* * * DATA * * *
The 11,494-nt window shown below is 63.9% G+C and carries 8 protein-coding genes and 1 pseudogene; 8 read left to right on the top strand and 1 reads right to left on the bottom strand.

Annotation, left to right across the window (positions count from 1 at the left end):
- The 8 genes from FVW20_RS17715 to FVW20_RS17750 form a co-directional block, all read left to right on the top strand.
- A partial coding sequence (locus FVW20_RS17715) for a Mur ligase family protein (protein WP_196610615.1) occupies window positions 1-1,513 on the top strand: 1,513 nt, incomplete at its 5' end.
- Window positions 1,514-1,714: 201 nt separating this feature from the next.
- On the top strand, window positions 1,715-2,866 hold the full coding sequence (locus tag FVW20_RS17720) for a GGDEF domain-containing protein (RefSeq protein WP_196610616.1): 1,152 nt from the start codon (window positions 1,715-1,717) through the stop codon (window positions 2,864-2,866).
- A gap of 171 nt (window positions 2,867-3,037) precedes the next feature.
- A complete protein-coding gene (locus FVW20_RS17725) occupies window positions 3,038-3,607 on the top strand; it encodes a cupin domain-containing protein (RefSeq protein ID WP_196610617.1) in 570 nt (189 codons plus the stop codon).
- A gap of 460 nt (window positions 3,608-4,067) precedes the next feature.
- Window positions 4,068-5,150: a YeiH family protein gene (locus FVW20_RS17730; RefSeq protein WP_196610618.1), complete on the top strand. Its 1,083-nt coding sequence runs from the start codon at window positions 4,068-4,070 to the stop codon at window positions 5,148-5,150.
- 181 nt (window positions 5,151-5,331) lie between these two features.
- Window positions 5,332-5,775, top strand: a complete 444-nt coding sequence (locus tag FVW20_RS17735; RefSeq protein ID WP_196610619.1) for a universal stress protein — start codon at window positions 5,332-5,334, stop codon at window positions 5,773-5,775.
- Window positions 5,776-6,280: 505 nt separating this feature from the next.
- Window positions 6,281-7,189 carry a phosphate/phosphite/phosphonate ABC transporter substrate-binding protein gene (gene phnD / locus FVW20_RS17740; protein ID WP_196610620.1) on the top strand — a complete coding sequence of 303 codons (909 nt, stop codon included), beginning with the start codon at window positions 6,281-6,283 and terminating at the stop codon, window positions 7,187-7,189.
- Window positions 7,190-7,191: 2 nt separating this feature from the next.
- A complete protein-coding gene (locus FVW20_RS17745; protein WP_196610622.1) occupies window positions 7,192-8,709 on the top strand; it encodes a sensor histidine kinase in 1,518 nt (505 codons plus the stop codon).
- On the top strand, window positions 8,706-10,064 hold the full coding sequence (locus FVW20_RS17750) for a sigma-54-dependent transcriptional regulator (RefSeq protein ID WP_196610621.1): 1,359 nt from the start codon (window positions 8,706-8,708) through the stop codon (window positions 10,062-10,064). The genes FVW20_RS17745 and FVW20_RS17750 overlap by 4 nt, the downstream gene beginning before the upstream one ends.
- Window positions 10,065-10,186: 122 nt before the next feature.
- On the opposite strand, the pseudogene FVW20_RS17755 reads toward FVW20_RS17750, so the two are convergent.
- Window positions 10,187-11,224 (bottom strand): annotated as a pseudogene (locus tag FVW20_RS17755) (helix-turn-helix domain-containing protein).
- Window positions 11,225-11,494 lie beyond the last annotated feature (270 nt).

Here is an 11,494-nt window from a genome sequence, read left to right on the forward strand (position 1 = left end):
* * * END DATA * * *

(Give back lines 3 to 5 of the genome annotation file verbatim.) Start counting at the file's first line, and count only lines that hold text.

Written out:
- The 8 genes from FVW20_RS17715 to FVW20_RS17750 form a co-directional block, all read left to right on the top strand.
- A partial coding sequence (locus FVW20_RS17715) for a Mur ligase family protein (protein WP_196610615.1) occupies window positions 1-1,513 on the top strand: 1,513 nt, incomplete at its 5' end.
- Window positions 1,514-1,714: 201 nt separating this feature from the next.